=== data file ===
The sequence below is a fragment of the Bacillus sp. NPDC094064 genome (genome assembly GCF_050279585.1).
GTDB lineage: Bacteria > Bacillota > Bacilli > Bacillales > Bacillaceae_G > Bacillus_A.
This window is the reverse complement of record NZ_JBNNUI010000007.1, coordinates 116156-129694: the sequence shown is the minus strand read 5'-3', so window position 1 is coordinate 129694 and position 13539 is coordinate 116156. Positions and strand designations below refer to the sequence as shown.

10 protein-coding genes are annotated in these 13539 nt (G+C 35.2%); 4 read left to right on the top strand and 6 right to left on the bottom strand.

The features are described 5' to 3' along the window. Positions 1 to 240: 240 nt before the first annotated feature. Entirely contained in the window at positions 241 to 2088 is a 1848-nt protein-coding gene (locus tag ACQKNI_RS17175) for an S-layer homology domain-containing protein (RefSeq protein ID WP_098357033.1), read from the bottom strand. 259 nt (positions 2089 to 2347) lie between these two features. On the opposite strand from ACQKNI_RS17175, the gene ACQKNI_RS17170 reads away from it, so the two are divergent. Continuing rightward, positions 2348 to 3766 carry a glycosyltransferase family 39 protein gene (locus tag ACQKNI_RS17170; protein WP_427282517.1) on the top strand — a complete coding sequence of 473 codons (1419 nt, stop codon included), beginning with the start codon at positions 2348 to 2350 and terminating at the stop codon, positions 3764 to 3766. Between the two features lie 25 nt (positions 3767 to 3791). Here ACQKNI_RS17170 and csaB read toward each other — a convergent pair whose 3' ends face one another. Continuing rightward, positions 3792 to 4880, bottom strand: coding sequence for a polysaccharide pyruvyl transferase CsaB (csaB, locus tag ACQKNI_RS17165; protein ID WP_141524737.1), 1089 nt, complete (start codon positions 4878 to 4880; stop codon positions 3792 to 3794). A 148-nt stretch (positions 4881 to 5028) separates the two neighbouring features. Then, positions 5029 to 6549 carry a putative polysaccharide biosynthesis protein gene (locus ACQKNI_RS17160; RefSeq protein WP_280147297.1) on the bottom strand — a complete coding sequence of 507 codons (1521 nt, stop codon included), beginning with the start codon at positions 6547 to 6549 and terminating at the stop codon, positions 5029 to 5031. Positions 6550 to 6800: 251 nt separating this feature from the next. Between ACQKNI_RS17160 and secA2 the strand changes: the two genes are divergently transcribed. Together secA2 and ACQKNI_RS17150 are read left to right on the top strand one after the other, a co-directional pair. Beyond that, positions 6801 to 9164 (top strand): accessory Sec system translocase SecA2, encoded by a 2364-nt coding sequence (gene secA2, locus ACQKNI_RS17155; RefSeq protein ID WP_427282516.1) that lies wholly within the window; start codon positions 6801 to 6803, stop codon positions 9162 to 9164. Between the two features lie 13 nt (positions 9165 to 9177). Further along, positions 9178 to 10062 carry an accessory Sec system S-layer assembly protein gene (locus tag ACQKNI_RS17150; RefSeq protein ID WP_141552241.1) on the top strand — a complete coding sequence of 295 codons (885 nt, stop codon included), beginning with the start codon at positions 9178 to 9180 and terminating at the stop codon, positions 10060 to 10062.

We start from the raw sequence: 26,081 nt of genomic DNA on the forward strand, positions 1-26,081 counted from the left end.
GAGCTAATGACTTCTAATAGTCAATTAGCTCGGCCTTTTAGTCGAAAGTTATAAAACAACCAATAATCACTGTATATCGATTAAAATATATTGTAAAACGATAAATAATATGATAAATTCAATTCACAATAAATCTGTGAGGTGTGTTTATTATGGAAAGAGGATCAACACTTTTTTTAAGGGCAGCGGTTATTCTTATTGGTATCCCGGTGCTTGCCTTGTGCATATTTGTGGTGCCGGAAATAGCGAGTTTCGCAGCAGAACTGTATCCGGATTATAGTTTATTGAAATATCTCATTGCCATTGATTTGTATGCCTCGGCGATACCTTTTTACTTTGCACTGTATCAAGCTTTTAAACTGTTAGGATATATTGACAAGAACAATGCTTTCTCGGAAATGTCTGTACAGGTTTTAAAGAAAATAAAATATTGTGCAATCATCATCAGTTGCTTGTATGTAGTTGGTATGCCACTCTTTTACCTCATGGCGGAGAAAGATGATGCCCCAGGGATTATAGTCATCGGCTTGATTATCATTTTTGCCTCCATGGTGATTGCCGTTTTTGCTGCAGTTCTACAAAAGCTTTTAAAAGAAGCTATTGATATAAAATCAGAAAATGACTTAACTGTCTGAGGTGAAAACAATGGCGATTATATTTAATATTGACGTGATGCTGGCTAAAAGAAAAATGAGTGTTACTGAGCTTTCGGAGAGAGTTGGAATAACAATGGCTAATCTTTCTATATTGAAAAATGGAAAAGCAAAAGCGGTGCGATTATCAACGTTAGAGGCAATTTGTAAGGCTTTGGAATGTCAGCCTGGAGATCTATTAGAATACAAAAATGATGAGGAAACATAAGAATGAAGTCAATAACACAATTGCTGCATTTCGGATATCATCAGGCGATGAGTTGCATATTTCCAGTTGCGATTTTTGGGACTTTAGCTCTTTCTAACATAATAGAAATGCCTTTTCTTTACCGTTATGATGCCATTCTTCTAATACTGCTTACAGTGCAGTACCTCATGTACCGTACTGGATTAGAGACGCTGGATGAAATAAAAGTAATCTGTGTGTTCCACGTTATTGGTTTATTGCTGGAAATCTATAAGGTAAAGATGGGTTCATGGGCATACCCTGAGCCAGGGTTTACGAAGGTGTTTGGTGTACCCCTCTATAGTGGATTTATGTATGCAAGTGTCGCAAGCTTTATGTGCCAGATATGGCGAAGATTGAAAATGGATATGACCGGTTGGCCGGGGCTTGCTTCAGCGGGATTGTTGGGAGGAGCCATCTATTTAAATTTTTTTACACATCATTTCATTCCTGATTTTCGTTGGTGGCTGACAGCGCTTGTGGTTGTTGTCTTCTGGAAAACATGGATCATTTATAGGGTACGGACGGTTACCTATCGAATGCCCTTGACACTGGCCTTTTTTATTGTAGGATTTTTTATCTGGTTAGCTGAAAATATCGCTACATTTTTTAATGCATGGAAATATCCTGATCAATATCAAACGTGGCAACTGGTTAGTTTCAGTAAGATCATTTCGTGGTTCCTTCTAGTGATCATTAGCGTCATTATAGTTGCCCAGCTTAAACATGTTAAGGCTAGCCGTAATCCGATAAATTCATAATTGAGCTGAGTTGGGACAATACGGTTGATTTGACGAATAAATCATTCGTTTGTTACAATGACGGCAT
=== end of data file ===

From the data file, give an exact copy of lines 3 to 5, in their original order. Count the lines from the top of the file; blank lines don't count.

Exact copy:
This window is the reverse complement of record NZ_JBNNUI010000007.1, coordinates 116156-129694: the sequence shown is the minus strand read 5'-3', so window position 1 is coordinate 129694 and position 13539 is coordinate 116156. Positions and strand designations below refer to the sequence as shown.

10 protein-coding genes are annotated in these 13539 nt (G+C 35.2%); 4 read left to right on the top strand and 6 right to left on the bottom strand.

The features are described 5' to 3' along the window. Positions 1 to 240: 240 nt before the first annotated feature. Entirely contained in the window at positions 241 to 2088 is a 1848-nt protein-coding gene (locus tag ACQKNI_RS17175) for an S-layer homology domain-containing protein (RefSeq protein ID WP_098357033.1), read from the bottom strand. 259 nt (positions 2089 to 2347) lie between these two features. On the opposite strand from ACQKNI_RS17175, the gene ACQKNI_RS17170 reads away from it, so the two are divergent. Continuing rightward, positions 2348 to 3766 carry a glycosyltransferase family 39 protein gene (locus tag ACQKNI_RS17170; protein WP_427282517.1) on the top strand — a complete coding sequence of 473 codons (1419 nt, stop codon included), beginning with the start codon at positions 2348 to 2350 and terminating at the stop codon, positions 3764 to 3766. Between the two features lie 25 nt (positions 3767 to 3791). Here ACQKNI_RS17170 and csaB read toward each other — a convergent pair whose 3' ends face one another. Continuing rightward, positions 3792 to 4880, bottom strand: coding sequence for a polysaccharide pyruvyl transferase CsaB (csaB, locus tag ACQKNI_RS17165; protein ID WP_141524737.1), 1089 nt, complete (start codon positions 4878 to 4880; stop codon positions 3792 to 3794). A 148-nt stretch (positions 4881 to 5028) separates the two neighbouring features. Then, positions 5029 to 6549 carry a putative polysaccharide biosynthesis protein gene (locus ACQKNI_RS17160; RefSeq protein WP_280147297.1) on the bottom strand — a complete coding sequence of 507 codons (1521 nt, stop codon included), beginning with the start codon at positions 6547 to 6549 and terminating at the stop codon, positions 5029 to 5031. Positions 6550 to 6800: 251 nt separating this feature from the next. Between ACQKNI_RS17160 and secA2 the strand changes: the two genes are divergently transcribed. Together secA2 and ACQKNI_RS17150 are read left to right on the top strand one after the other, a co-directional pair. Beyond that, positions 6801 to 9164 (top strand): accessory Sec system translocase SecA2, encoded by a 2364-nt coding sequence (gene secA2, locus ACQKNI_RS17155; RefSeq protein ID WP_427282516.1) that lies wholly within the window; start codon positions 6801 to 6803, stop codon positions 9162 to 9164. Between the two features lie 13 nt (positions 9165 to 9177). Further along, positions 9178 to 10062 carry an accessory Sec system S-layer assembly protein gene (locus tag ACQKNI_RS17150; RefSeq protein ID WP_141552241.1) on the top strand — a complete coding sequence of 295 codons (885 nt, stop codon included), beginning with the start codon at positions 9178 to 9180 and terminating at the stop codon, positions 10060 to 10062.